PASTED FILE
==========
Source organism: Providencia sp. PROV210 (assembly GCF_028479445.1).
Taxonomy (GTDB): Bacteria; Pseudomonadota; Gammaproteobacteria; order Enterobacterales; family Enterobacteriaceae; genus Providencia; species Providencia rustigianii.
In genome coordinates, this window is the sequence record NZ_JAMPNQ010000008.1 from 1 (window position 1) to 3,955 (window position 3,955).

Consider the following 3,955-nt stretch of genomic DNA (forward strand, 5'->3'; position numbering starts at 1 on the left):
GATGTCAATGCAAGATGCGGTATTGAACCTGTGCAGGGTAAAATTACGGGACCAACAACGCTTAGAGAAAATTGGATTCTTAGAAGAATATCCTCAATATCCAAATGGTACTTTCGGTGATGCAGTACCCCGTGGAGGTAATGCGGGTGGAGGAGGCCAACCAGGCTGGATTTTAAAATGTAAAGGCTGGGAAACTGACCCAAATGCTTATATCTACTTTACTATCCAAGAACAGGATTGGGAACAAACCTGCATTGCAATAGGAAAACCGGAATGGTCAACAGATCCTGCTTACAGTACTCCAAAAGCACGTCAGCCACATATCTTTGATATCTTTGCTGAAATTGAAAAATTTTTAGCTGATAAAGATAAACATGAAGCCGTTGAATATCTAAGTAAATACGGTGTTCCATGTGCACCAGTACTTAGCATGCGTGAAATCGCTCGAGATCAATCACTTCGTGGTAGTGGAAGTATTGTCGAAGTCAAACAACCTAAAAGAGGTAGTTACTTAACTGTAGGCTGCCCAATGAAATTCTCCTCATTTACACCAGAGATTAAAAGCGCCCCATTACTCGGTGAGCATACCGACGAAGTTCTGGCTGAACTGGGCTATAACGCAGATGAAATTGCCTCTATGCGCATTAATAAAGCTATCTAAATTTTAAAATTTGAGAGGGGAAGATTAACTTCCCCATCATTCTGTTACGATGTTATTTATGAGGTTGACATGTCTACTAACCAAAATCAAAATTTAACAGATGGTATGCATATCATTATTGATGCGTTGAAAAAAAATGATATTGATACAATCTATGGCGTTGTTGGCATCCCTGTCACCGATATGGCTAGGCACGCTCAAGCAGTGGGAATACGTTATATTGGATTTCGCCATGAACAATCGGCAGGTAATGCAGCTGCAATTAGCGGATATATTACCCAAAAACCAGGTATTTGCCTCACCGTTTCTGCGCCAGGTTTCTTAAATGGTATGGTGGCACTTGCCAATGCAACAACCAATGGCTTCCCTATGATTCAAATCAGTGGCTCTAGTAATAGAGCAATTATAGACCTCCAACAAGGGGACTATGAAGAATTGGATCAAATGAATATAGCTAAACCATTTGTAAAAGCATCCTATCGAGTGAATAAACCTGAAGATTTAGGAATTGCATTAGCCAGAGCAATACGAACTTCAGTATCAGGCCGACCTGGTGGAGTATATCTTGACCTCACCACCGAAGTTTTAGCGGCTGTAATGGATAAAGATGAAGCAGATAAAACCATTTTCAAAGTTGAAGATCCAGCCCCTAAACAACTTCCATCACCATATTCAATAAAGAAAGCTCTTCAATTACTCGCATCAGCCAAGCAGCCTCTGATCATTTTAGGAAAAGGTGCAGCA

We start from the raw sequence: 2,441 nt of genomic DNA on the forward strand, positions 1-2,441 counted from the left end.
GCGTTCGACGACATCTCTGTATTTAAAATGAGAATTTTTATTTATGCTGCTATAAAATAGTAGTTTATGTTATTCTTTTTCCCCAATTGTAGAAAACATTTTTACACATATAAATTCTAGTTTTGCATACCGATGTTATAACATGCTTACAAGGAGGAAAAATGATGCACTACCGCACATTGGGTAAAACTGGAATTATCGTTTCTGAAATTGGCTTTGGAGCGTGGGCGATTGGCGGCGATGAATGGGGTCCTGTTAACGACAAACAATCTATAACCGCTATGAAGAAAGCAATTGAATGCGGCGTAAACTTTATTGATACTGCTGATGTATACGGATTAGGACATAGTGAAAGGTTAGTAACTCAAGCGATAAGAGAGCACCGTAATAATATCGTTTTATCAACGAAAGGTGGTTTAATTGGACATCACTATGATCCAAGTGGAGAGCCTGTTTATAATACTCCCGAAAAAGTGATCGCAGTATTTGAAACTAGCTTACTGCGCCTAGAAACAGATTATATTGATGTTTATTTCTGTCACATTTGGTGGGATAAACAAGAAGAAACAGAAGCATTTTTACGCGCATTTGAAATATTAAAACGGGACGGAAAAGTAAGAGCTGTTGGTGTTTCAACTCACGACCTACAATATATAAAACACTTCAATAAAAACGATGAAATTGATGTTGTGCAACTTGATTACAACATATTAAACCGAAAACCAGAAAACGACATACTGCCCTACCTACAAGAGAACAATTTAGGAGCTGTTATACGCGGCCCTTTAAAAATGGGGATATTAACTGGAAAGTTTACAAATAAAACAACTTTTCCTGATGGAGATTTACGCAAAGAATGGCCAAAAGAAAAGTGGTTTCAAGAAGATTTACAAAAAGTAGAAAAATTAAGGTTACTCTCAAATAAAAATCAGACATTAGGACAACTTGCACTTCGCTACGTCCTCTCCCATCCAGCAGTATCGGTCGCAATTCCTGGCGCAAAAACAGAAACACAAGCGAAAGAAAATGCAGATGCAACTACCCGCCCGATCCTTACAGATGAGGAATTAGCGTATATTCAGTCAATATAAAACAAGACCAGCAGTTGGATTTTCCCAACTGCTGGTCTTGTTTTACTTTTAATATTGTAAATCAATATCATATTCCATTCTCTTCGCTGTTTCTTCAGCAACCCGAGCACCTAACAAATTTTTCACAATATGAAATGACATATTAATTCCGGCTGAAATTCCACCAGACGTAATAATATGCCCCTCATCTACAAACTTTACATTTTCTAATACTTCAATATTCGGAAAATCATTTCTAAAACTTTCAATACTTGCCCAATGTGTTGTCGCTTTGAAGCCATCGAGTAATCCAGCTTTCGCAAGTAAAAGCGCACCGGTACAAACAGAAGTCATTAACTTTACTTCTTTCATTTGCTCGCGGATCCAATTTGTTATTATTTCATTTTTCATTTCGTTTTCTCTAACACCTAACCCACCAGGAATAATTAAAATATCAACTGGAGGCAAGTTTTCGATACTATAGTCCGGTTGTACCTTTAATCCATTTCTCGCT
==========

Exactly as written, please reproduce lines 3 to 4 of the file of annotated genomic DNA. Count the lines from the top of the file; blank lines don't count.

In genome coordinates, this window is the sequence record NZ_JAMPNQ010000008.1 from 1 (window position 1) to 3,955 (window position 3,955).

Consider the following 3,955-nt stretch of genomic DNA (forward strand, 5'->3'; position numbering starts at 1 on the left):